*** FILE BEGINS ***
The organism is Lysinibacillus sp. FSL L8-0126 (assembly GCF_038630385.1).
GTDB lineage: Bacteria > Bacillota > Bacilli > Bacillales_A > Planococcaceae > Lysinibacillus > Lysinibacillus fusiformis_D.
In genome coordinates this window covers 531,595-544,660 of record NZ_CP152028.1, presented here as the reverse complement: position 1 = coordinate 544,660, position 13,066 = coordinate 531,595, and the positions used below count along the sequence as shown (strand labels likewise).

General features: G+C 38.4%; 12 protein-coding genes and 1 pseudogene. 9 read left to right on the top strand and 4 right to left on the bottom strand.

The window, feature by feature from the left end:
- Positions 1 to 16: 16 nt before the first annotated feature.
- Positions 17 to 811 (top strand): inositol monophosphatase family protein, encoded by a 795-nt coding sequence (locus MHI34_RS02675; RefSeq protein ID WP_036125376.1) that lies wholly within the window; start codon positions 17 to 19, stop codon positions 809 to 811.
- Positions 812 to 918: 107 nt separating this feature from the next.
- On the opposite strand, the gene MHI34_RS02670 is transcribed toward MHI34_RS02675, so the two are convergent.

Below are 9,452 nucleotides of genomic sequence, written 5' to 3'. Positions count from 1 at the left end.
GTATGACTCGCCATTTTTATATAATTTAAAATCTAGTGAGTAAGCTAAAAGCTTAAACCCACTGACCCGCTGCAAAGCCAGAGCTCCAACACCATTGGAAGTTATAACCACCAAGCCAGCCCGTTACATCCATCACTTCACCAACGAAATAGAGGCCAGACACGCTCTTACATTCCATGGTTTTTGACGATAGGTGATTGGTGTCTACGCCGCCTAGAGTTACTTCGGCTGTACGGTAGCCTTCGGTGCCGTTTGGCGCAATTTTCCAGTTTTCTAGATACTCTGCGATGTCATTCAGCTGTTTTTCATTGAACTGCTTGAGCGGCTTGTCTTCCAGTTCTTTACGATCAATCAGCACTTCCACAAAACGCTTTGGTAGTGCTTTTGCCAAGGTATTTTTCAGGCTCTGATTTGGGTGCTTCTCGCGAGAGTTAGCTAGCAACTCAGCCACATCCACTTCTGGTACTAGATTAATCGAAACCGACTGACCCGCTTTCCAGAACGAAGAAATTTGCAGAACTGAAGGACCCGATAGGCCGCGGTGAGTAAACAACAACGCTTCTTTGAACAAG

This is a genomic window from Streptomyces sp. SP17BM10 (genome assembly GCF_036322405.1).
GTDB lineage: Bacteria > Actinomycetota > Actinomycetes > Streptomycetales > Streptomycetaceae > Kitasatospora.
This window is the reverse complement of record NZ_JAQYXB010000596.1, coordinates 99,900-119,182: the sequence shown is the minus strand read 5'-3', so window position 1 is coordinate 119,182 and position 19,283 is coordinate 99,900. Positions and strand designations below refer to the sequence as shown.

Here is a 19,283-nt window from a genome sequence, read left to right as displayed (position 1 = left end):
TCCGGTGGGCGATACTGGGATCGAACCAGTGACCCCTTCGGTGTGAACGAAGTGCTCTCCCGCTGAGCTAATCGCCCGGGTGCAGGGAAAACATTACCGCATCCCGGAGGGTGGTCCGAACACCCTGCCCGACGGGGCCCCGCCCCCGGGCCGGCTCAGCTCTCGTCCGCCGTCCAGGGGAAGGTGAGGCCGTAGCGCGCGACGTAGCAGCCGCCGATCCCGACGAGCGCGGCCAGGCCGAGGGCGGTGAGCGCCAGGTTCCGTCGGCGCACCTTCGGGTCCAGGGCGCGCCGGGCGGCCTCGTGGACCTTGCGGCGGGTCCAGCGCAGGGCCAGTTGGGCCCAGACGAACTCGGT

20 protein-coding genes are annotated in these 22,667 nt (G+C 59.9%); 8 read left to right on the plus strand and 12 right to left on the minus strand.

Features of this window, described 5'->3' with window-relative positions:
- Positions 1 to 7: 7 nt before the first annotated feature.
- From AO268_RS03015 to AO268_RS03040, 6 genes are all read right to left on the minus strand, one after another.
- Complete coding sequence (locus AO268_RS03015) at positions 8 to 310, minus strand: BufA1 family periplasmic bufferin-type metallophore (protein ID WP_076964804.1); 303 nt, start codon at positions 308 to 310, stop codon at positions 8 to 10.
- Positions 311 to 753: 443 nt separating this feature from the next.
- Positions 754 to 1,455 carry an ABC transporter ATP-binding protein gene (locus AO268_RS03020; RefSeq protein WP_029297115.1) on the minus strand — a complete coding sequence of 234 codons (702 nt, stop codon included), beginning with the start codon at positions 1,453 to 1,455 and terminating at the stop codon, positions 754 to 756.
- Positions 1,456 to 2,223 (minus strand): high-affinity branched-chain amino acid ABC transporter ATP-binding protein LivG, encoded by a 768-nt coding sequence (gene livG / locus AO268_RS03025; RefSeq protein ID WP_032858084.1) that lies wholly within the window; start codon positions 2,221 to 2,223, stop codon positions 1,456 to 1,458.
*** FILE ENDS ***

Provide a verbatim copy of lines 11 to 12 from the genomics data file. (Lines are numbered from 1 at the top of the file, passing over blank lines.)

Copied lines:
GTATGACTCGCCATTTTTATATAATTTAAAATCTAGTGAGTAAGCTAAAAGCTTAAACCCACTGACCCGCTGCAAAGCCAGAGCTCCAACACCATTGGAAGTTATAACCACCAAGCCAGCCCGTTACATCCATCACTTCACCAACGAAATAGAGGCCAGACACGCTCTTACATTCCATGGTTTTTGACGATAGGTGATTGGTGTCTACGCCGCCTAGAGTTACTTCGGCTGTACGGTAGCCTTCGGTGCCGTTTGGCGCAATTTTCCAGTTTTCTAGATACTCTGCGATGTCATTCAGCTGTTTTTCATTGAACTGCTTGAGCGGCTTGTCTTCCAGTTCTTTACGATCAATCAGCACTTCCACAAAACGCTTTGGTAGTGCTTTTGCCAAGGTATTTTTCAGGCTCTGATTTGGGTGCTTCTCGCGAGAGTTAGCTAGCAACTCAGCCACATCCACTTCTGGTACTAGATTAATCGAAACCGACTGACCCGCTTTCCAGAACGAAGAAATTTGCAGAACTGAAGGACCCGATAGGCCGCGGTGAGTAAACAACAACGCTTCTTTGAACAAG

This is a genomic window from Streptomyces sp. SP17BM10 (genome assembly GCF_036322405.1).